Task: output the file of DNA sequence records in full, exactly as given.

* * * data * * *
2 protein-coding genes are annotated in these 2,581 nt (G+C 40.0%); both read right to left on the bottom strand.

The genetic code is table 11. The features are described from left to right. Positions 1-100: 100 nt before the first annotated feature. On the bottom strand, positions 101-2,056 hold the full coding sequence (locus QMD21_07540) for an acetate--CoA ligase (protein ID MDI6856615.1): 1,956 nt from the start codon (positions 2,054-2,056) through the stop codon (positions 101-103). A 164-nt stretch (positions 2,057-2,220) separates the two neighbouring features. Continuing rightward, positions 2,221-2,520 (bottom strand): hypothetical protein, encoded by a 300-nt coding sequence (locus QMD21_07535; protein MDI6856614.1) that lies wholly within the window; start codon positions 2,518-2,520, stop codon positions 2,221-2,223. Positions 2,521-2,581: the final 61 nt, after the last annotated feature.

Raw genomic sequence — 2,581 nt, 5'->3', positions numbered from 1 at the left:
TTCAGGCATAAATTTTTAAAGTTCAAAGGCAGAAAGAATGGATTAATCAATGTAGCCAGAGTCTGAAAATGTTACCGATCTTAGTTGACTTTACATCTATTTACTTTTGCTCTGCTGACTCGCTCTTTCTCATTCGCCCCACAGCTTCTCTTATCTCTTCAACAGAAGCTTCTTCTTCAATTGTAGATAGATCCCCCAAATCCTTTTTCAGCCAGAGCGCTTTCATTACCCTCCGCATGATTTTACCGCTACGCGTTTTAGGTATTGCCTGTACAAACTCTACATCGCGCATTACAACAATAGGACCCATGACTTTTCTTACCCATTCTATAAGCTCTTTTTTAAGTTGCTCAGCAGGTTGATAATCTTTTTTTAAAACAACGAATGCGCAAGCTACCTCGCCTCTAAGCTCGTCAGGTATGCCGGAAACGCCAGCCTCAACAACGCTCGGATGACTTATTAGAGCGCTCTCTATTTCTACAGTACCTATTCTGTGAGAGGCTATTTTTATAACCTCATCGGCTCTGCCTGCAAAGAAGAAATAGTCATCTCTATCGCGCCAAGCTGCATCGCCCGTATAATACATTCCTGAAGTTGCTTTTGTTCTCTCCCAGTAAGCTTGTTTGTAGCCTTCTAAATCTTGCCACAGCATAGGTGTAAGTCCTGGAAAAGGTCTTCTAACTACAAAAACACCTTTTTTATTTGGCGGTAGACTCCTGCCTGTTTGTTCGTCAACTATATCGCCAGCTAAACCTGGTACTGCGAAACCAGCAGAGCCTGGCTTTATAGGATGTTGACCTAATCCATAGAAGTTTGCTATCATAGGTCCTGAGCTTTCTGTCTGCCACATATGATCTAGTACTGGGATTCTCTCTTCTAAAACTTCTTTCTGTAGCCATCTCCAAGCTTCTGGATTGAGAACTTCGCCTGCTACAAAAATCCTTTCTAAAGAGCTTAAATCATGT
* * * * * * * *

2 protein-coding genes are annotated in these 2,581 nt (G+C 40.0%); both read right to left on the bottom strand.

The genetic code is table 11. The features are described from left to right. Positions 1-100: 100 nt before the first annotated feature. On the bottom strand, positions 101-2,056 hold the full coding sequence (locus QMD21_07540) for an acetate--CoA ligase (protein ID MDI6856615.1): 1,956 nt from the start codon (positions 2,054-2,056) through the stop codon (positions 101-103). A 164-nt stretch (positions 2,057-2,220) separates the two neighbouring features. Continuing rightward, positions 2,221-2,520 (bottom strand): hypothetical protein, encoded by a 300-nt coding sequence (locus QMD21_07535; protein MDI6856614.1) that lies wholly within the window; start codon positions 2,518-2,520, stop codon positions 2,221-2,223. Positions 2,521-2,581: the final 61 nt, after the last annotated feature.

Raw genomic sequence — 2,581 nt, 5'->3', positions numbered from 1 at the left:
TTCAGGCATAAATTTTTAAAGTTCAAAGGCAGAAAGAATGGATTAATCAATGTAGCCAGAGTCTGAAAATGTTACCGATCTTAGTTGACTTTACATCTATTTACTTTTGCTCTGCTGACTCGCTCTTTCTCATTCGCCCCACAGCTTCTCTTATCTCTTCAACAGAAGCTTCTTCTTCAATTGTAGATAGATCCCCCAAATCCTTTTTCAGCCAGAGCGCTTTCATTACCCTCCGCATGATTTTACCGCTACGCGTTTTAGGTATTGCCTGTACAAACTCTACATCGCGCATTACAACAATAGGACCCATGACTTTTCTTACCCATTCTATAAGCTCTTTTTTAAGTTGCTCAGCAGGTTGATAATCTTTTTTTAAAACAACGAATGCGCAAGCTACCTCGCCTCTAAGCTCGTCAGGTATGCCGGAAACGCCAGCCTCAACAACGCTCGGATGACTTATTAGAGCGCTCTCTATTTCTACAGTACCTATTCTGTGAGAGGCTATTTTTATAACCTCATCGGCTCTGCCTGCAAAGAAGAAATAGTCATCTCTATCGCGCCAAGCTGCATCGCCCGTATAATACATTCCTGAAGTTGCTTTTGTTCTCTCCCAGTAAGCTTGTTTGTAGCCTTCTAAATCTTGCCACAGCATAGGTGTAAGTCCTGGAAAAGGTCTTCTAACTACAAAAACACCTTTTTTATTTGGCGGTAGACTCCTGCCTGTTTGTTCGTCAACTATATCGCCAGCTAAACCTGGTACTGCGAAACCAGCAGAGCCTGGCTTTATAGGATGTTGACCTAATCCATAGAAGTTTGCTATCATAGGTCCTGAGCTTTCTGTCTGCCACATATGATCTAGTACTGGGATTCTCTCTTCTAAAACTTCTTTCTGTAGCCATCTCCAAGCTTCTGGATTGAGAACTTCGCCTGCTACAAAAATCCTTTCTAAAGAGCTTAAATCATGT